– deceze
    Jul 18, 2009 at 11:50
  • 2
    Ummm... optgroups cannot be nested i think, I mean, I might use optgroups for country level but then I cannot use them for states.
    – Salman A
    Jul 20, 2009 at 5:44
23

deceze way is much better and was my first idea. As an alternative if that doesn't work is that you can use non-breaking spaces in the tag value:

<select>
    <option>select me</option>
    <option>&nbsp;me indented</option>
    <option>&nbsp;&nbsp;even more indentation</option>
</select>

It's far from pretty but it might work for you if the optgroup doesn't.

5
  • 1
    I'm afraid this is the most reliable solution indeed.
    – Ms2ger
    Jul 18, 2009 at 9:59
  • 10
    This isn't good solution, because search by letter doesn't work.
    – MicTech
    Jul 8, 2010 at 6:41
  • If by "search by letter" you mean typing to get the result, then I don't think that should be a terribly big motivator. That feature/functionality is very browser specific on how it works and IMO, isn't widely utilized by normal users. If that isn't what you are referring to, then I'm afraid I don't know what you are talking about.
    – MacAnthony
    Jul 12, 2010 at 14:37
  • 2
    seems that Chrome faithfully renders the &nbsp; verbatim. I had to use hyphens
    – Anentropic
    Sep 24, 2013 at 16:12
  • 3
    &nbsp;'s indent in Chrome is small and is also rendered as the selected value. If this is undesirable, try &emsp;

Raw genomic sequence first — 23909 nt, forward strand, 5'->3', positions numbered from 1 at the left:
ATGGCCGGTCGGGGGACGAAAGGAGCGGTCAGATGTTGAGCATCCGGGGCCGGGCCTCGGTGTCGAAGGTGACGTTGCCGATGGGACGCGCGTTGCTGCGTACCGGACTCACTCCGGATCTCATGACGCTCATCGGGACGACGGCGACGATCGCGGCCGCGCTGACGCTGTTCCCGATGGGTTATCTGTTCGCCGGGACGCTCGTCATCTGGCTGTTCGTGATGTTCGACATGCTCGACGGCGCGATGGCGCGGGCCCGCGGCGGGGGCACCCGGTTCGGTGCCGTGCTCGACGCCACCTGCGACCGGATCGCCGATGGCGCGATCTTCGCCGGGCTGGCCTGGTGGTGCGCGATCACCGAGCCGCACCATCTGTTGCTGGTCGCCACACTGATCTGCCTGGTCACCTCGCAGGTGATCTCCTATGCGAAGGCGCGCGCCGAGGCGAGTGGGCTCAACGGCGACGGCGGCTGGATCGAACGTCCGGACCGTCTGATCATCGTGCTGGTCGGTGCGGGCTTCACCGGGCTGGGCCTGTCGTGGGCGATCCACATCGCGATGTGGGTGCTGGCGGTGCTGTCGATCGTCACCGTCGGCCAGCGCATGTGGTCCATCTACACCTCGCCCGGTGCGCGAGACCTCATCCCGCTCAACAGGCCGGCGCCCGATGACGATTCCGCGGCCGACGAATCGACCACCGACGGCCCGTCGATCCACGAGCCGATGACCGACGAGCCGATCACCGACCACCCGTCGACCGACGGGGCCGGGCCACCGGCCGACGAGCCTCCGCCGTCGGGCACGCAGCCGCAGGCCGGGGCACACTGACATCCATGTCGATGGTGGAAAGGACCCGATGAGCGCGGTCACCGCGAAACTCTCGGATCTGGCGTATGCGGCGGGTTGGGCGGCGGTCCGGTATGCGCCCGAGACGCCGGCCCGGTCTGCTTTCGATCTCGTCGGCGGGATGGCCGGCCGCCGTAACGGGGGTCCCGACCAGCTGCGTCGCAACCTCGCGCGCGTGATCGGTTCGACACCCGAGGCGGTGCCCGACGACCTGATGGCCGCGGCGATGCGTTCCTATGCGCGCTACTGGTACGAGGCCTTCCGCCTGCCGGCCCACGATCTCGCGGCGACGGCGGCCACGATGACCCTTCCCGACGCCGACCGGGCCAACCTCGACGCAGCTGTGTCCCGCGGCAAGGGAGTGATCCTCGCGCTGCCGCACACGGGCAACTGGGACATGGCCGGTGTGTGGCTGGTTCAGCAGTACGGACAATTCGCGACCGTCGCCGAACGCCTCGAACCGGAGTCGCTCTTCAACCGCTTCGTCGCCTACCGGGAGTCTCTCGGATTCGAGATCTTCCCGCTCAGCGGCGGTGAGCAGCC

– evilkos
    Jul 3, 2017 at 11:42
13

Just for the sake of visitors, I feel I should share this solution I devised: http://jsfiddle.net/n9qpN/

Decorate the options with the level class

<select name="hierarchiacal">
<option class="level_1">United States</option>
    <option class="level_2">Hawaii</option>
        <option class="level_3">Kauai</option>
    <option class="level_2">Washington</option>
        <option class="level_3">Seattle</option>
        <option class="level_3">Chelan</option>
</select>

We can now use jQuery to reformat the content of the select element

$(document).ready(
function(){
   $('.level_2').each(
        function(){
            $(this).text('----'+$(this).text());
        }
   );

   $('.level_3').each(
        function(){
            $(this).text('---------'+$(this).text());
        }
   );

 }
);

This can be extended to any level

1